Ireland’s Ambassador to the United States of America, Daniel Mulhall, shares his thoughts on the naming of Robert Emmet Park, in Washington D.C.

Editor’s note: The following are the remarks of Ambassador of Ireland to the US, Dan Mulhall, at the naming of Robert Emmet Park in Washington D.C., which took place on Sun, Sept 22, 2019.

The gathering part of the Irish American Unity Conference’s annual commemoration of Irish Patriot Robert Emmet was also a celebration of the park’s official naming after Emmet, including an Ancient Order of Hibernians color guard. U.S. Senator Lisa Murkowski (R-AL), and former congressman Joe Crowley, who championed the park’s naming and dedication in the House of Representatives.


It is an honor for me to be here as this fine piece of land in Washington DC is given the name of Robert Emmet Park.

Robert Emmet never visited America and may not have been the most important figure in modern Irish history (although that could be a subject for debate), but he did become symbolic of Ireland’s struggle for generations of Irish people and their descendants in this country.

19th century Irish Americans formed Robert Emmet Societies in various US cities and more than a century ago this fine monument, created by the Irish sculptor, Jerome Connor, was erected in the lobby of the Smithsonian. It was transferred here in 1966 to mark the 50th anniversary of Ireland’s Easter Rising. Other Emmet monuments are to be found in San Francisco, in Emmetsburg, Iowa and in St Stephen’s Green in Dublin.

Ambassador of Ireland to the US, Dan Mulhall.

Ambassador of Ireland to the US, Dan Mulhall.

Emmet was part of a generation of Irish people, who were inspired by the ideals of the American and French Revolutions. In his speech from the Dock in September 1803, the 25-year-old Emmet said that he “wished to procure for my country the guarantee which Washington procured for America”, by which he meant, in his own words, for Ireland “to take its place among the nations of the earth.”

Read more: Raise a glass to Robert Emmet, the Irish rebel leader executed on this day in 1803

The United Irishmen who came to America as political exiles, including Thomas Addis Emmet, quickly became involved in American politics as supporters of Thomas Jefferson. That started a noble tradition of Irish American engagement in American political life, one that continues to this day and accounts for the fact that we have so many dedicated Friends of Ireland in Congress.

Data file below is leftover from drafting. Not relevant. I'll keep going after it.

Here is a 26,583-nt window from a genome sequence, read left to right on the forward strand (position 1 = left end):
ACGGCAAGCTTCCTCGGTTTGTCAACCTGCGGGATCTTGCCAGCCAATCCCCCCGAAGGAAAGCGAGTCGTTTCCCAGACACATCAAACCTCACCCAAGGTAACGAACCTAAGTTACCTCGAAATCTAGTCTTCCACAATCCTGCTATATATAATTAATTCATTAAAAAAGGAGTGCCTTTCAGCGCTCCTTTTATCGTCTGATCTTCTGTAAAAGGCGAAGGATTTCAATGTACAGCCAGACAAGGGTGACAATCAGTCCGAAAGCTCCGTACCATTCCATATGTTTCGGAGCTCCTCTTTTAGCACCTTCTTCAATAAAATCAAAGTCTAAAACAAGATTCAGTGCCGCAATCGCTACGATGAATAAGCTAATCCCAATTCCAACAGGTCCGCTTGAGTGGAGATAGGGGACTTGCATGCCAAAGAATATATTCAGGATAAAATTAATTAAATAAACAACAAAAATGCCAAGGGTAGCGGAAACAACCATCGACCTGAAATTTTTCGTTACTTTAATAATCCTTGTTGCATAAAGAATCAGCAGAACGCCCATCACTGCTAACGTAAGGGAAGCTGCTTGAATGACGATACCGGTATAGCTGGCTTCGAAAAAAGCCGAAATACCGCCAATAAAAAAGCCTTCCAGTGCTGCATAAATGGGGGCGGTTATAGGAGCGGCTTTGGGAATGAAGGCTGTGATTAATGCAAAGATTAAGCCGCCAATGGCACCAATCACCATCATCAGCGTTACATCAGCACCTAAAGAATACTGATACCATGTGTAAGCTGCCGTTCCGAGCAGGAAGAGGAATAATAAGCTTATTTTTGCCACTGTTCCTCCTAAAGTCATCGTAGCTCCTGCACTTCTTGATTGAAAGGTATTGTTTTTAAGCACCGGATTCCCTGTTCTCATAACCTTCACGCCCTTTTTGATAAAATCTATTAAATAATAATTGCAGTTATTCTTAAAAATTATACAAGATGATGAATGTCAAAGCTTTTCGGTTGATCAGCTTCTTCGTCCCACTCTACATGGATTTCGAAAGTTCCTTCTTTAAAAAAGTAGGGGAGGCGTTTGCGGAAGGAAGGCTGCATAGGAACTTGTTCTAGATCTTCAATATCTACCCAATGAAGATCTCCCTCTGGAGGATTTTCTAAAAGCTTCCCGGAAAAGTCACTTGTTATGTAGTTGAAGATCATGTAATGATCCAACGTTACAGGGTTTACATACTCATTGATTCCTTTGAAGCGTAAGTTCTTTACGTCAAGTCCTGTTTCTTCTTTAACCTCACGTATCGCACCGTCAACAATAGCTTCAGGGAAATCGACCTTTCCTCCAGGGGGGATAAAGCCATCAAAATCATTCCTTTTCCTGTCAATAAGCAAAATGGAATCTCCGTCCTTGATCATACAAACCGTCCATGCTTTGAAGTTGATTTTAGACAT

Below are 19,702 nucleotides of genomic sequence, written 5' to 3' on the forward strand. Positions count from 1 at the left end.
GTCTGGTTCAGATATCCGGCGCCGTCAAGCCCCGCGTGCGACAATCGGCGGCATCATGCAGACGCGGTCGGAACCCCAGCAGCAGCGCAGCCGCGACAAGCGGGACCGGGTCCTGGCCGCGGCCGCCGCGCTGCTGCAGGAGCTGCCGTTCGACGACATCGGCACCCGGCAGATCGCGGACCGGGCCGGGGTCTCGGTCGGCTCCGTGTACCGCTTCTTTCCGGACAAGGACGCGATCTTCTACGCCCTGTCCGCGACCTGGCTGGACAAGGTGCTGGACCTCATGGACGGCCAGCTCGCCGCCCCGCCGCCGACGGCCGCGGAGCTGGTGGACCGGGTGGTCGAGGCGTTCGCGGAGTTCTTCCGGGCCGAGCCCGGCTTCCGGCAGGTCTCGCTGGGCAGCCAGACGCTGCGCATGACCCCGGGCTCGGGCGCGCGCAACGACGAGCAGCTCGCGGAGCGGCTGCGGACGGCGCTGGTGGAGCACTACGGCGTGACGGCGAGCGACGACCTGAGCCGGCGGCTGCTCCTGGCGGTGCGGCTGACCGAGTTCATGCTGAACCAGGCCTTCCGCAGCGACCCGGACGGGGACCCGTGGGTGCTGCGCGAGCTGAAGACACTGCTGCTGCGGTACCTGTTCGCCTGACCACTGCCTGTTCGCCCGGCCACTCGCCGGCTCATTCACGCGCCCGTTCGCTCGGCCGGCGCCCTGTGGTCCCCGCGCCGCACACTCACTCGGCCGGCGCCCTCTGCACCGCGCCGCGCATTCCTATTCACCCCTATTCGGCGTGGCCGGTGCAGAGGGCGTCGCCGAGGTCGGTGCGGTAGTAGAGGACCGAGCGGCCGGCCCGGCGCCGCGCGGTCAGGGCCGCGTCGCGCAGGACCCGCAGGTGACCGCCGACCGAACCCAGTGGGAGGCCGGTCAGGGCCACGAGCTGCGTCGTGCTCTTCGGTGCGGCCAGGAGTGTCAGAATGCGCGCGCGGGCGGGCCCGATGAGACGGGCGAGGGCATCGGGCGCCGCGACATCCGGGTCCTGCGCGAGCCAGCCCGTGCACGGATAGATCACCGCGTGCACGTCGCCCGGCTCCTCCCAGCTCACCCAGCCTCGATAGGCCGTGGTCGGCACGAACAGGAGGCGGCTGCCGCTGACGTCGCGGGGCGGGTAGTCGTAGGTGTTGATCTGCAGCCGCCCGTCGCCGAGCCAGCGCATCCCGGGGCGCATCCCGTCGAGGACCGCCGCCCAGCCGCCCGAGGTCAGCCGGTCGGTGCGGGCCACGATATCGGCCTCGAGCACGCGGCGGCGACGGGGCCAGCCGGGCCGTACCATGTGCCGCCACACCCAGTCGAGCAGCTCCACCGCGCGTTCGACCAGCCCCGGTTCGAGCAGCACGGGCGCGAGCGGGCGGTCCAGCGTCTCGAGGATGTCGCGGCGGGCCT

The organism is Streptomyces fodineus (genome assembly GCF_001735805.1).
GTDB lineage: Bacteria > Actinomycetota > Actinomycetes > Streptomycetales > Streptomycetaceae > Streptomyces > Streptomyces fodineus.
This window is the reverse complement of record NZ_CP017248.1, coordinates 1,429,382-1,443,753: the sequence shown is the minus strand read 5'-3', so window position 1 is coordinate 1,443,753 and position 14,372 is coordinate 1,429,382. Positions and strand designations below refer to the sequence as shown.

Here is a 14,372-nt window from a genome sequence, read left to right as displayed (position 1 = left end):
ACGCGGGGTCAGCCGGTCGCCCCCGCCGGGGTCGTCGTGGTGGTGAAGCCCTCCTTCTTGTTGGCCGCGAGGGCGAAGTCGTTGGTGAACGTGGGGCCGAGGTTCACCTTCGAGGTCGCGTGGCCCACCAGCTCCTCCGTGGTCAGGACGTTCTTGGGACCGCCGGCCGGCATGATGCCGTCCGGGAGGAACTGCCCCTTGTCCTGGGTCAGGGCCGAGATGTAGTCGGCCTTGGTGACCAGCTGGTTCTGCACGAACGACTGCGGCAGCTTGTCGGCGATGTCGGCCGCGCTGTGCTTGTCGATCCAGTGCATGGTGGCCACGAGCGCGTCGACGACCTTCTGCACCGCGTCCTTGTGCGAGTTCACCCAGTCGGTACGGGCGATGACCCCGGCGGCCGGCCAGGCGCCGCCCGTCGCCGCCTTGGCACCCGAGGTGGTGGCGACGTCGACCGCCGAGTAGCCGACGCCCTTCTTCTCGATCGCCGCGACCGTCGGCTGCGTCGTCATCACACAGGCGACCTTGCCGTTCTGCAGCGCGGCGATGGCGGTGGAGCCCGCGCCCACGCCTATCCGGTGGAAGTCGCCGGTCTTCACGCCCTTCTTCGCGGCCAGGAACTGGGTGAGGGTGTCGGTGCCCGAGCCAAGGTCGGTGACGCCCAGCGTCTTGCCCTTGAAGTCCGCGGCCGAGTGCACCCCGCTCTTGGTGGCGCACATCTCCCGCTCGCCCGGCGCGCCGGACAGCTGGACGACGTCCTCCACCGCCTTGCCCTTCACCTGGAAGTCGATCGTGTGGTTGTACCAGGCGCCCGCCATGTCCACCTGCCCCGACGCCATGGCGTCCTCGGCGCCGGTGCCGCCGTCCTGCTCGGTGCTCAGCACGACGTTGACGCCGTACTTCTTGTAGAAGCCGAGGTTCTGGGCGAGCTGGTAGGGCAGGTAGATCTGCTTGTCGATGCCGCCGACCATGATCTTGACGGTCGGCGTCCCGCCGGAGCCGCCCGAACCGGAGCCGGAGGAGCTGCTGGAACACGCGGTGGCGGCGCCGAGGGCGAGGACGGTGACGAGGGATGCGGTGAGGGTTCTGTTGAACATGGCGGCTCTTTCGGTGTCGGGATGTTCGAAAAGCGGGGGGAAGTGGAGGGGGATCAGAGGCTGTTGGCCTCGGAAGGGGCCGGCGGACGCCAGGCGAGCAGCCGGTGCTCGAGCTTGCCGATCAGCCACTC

Irish immigrants played a key role in the American Civil War, a role epitomized by the story of the Young Ireland patriot, Thomas Francis Meagher, who was honored this week when a commemorative plaque bearing his name was erected at the iconic Washington Monument. That plaque also contains a copy of the Proclamation of the Irish Republic issued on Easter Monday 1916.

This reflects the key role played by Irish Americans in keeping the flame of Irish independence alive in those dark decades after the Great Famine when so many Irish people departed our shores to make new lives for themselves in other lands, most notably these United States. Historians credit Irish Americans with a major contribution to bringing about the Easter Rising of 1916. The Rising’s chief organizer, Tom Clarke, was sent to Ireland by American-based Fenians for the purpose of organizing a rebellion. Irish America’s unstinting support for Irish independence in the years that followed 1916 was also critical to the emergence of an independent Irish State a century ago.

Irish Americans have always had Ireland’s back in good times and troubled ones, and this continues to be the case. Today’s mature relationship between Ireland and the United States, with its strong, two-way, economic links, is anchored in the proud history of Irish America’s contribution to the United States and to Ireland.

As Ireland’s faces into new challenges brought about by our nearest neighbor’s decision to leave the European Union and the risk this poses to the precious peace that has prevailed in Northern Ireland for more than two decades, we again look to our friends in America for support and understanding. And this has been richly forthcoming, including the establishment of an Ad Hoc Committee for the Defence of the Good Friday Agreement.

Those in America who held dear the political legacy of Robert Emmet during the generations following his execution played a major part in Ireland’s achievement a century ago in taking its place “among the nations of the earth”. In more recent times, the influence of Irish America was crucial in bringing peace to Northern Ireland through the Good Friday Agreement. We continue to cherish our connections with today’s heirs to that proud Irish American tradition, people who are both deeply American and deeply conscious of their Irish heritage.